California college students frequently choose between eating unhealthy meals or skipping them altogether. Food insecurity is a continuous issue for students. The University of California Global Food Initiative (GFI) found about 42 percent of UC students reported having experienced a reduced quality of diet or reduced food intake in the 2014-15 school year.
In an attempt to address this, Christopher Nellum, policy director for Young Invincibles, along with California Assembly members Shirley Nash Weber and Monique Limón, are creating AB 214 and AB 453. These bills would increase student access to food pantries, CalFresh — California’s Supplemental Nutrition Assistance Program — and meal sharing programs on college campuses across the state.
“There is a common surface-level joke that being in college means that you eat ramen or skip meals,” Nellum said. “That is a misconception that we need to push back on.”
The College Student Hunger Relief Act of 2017 (AB 214) and Student Anti-Hunger Program (AB 453) are bills the assembly members and Nellum have worked on since 2016 when studies found that about a quarter of California State University students and about 12 percent of California Community College students were food insecure.
AB 214 was introduced earlier this year by assembly member Weber in hopes of relieving hunger among California college students. The bill would increase education surrounding student eligibility for CalFresh, and make it easier for students to access it.
AB 453 will be introduced April 24 by Limón and would instate a “hungry free campus” designation for universities. It would require campuses to have a designated employee to help students enroll in CalFresh, a food pantry, a meal sharing program and an employee designated as the point-of-contact for the meal sharing program.
At UC Santa Cruz, the dean of students already works with students through the Slug Support Program, oversees the CalFresh application assistance program and coordinates the operations for the Dean of Students Office’s food pantry. This would make it fairly easy for UCSC to receive the AB 453 designation.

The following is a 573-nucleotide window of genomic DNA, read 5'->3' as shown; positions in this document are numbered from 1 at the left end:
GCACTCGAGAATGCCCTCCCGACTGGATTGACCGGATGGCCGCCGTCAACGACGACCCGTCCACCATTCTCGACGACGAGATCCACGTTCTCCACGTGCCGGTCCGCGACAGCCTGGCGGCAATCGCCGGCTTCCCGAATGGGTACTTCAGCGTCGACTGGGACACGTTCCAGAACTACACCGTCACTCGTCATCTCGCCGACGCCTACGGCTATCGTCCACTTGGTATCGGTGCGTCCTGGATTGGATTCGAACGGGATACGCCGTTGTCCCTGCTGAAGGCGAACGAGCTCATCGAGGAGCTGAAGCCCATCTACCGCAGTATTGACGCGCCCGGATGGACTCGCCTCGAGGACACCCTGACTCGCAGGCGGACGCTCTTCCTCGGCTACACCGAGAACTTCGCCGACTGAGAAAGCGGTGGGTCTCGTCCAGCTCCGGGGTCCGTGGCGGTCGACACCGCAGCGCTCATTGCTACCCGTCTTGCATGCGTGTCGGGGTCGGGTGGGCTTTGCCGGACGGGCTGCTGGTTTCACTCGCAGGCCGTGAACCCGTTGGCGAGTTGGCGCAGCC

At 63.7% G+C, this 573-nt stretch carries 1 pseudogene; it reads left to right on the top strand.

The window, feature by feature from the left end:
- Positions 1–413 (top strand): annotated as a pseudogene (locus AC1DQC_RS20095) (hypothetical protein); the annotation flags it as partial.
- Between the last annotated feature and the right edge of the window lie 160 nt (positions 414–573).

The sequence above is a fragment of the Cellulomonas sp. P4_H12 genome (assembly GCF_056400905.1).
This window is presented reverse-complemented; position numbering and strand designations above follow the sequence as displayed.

“The Dean of Students Office has stored food in the office to distribute to students, and has grown over the years to support refrigerated items and more dried good options,” said Mario A. Gonzalez, the Dean of Students project assistant and pantry project manager. “Our staff meets with students individually to identify their concerns and provide the assistance they need to be successful.”
The on-campus food pantry will be opening in May, housed inside the Office of Physical Education, Recreation and Sports (OPERS) building.
Despite UCSC’s potential eligibility for a “hungry free campus” designation, 57 percent of food insecure UC students did not experience food insecurity before college, according to the UC GFI survey.
UCSC’s Food Systems Working Group helps improve student access to healthy food while supporting organic and ethical agriculture. Co-chair Carlos Lemus said the organization is focusing on food insecurity and access to affordable produce.
“The other frustrating thing is you do one thing to improve food insecurity and you realize how much insecurity there is and […] how many other students we have been neglecting for the past years” Lemus said. “People […] sort [of] feel embarrassed of whatever personal obstacles prevent them from seeking help.”